Now, if you’re a good parent, which I’m sure you are, you are going to want your kids raised by someone you trust and love. Someone who has the same beliefs that they do. Someone who is at the same financial standing as you are. You also probably want your kids to be raised with the same morals and life goals that you yourself have.

But again, if you’ve not named the guardian in your will or you don’t have a will at all, it’s going to be up to the court to make that decision. And the court may pick somebody that you would not have approved.  So, don’t take the risk.  Get your will done and name a guardian for your children.

When to Inherit?

 Now other issues to consider besides the guardianship that we just went over is age of inheritance. As a parent, you may have a child who is either a minor or maybe the child you know is not financially responsible. Or you know, maybe the child’s married to somebody that you don’t really like? Okay, that happens sometimes. And you may want to create what’s called a testamentary trust within your will.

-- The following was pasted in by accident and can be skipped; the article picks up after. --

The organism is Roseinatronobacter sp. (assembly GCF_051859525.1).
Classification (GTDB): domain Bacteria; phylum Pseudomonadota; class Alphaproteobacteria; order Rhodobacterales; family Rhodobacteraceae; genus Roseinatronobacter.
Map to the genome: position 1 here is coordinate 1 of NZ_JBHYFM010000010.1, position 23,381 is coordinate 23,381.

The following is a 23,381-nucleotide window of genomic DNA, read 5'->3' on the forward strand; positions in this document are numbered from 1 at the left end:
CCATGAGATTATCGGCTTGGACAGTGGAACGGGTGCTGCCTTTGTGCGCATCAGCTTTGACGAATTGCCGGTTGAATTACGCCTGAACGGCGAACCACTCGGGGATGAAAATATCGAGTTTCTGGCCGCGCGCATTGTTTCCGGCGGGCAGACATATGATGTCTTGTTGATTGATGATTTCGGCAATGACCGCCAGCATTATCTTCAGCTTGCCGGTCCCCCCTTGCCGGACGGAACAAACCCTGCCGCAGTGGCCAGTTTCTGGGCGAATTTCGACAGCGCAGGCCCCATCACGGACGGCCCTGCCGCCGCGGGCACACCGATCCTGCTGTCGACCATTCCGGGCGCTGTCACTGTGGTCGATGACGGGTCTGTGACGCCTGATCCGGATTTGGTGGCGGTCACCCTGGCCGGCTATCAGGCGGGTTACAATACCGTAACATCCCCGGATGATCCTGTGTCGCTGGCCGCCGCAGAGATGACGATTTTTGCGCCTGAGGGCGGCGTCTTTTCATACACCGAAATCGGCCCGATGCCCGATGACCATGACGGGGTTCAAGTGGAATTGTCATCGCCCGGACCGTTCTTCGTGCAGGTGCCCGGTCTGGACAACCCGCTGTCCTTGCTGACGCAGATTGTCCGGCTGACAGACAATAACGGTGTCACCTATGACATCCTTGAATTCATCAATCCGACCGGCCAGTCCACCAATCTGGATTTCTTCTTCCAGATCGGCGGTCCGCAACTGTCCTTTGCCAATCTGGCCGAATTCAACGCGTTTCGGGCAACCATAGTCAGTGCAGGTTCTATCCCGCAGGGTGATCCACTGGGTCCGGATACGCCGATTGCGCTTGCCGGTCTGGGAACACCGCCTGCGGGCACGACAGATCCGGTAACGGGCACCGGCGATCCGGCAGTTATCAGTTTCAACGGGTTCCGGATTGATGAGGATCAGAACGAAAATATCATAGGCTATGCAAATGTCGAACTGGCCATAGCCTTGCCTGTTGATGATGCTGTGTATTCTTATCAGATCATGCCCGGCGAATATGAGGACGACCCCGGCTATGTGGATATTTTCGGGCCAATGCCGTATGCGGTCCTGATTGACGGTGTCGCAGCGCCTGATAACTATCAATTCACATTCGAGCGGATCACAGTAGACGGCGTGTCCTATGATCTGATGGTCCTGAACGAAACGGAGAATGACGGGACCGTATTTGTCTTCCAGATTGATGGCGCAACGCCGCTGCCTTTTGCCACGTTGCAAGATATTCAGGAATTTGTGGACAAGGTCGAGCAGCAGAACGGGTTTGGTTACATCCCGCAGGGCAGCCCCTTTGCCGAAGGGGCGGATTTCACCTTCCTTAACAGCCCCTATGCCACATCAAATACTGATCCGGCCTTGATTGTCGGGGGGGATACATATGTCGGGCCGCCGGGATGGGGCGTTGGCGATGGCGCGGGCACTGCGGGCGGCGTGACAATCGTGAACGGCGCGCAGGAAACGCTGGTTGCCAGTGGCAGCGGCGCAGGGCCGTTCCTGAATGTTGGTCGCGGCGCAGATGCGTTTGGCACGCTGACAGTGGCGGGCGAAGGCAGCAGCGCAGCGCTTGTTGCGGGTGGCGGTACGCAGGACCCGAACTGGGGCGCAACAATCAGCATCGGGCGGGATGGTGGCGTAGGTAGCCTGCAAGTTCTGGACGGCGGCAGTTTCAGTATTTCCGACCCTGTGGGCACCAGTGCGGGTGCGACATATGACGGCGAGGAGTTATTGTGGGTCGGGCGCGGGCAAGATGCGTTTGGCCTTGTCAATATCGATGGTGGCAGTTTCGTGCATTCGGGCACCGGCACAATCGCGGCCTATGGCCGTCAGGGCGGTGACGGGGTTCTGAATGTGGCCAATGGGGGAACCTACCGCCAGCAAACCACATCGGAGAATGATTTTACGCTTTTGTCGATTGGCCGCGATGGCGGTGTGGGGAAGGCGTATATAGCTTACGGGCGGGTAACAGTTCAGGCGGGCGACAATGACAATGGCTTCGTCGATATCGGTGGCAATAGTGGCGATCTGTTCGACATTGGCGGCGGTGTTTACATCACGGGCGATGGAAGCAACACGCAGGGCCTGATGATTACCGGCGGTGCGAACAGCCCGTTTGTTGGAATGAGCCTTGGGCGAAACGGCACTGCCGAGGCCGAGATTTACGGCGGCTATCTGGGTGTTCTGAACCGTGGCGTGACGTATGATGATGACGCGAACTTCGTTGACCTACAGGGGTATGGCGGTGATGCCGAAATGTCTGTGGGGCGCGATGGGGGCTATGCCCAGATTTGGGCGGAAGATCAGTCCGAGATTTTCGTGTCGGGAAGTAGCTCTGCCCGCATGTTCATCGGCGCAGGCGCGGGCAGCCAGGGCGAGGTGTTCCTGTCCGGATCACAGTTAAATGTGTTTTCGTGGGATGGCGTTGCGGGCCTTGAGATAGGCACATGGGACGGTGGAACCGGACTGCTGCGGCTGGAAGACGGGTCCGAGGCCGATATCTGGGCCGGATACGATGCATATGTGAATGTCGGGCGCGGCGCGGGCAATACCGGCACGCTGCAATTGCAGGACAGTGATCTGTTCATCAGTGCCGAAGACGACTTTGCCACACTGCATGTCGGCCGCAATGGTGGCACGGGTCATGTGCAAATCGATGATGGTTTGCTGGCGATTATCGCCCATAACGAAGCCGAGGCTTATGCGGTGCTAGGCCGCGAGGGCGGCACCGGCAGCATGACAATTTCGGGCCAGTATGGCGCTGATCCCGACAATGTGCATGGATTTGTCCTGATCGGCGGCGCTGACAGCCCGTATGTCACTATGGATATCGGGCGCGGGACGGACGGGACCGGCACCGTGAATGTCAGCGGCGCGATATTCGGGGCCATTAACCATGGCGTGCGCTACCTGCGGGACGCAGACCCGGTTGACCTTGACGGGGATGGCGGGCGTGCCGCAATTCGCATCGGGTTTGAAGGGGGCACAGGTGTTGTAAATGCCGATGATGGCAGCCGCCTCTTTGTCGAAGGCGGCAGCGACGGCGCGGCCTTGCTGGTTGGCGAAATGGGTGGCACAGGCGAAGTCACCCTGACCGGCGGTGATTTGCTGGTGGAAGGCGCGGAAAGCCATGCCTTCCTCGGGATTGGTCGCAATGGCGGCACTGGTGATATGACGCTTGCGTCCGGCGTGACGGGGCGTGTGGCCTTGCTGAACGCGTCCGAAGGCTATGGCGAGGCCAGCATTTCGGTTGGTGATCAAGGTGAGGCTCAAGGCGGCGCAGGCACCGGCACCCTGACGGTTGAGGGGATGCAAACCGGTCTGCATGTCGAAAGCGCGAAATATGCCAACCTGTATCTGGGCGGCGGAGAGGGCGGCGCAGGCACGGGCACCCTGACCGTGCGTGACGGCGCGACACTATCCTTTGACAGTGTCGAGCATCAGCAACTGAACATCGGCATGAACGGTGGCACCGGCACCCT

With a Testamentary Trust, you determine when your child receives his inheritance.  The Trust holds the assets or inheritance until your child reaches an age that you set – for instance 25.  When your child reaches the age of 25, he or she receives those assets outright.  Until then, there is a buffer called a Trustee, whom you choose and you name.  The Trustee determines whether or not your child should receive any or all of his inheritance from that trust.

Financially Irresponsible Children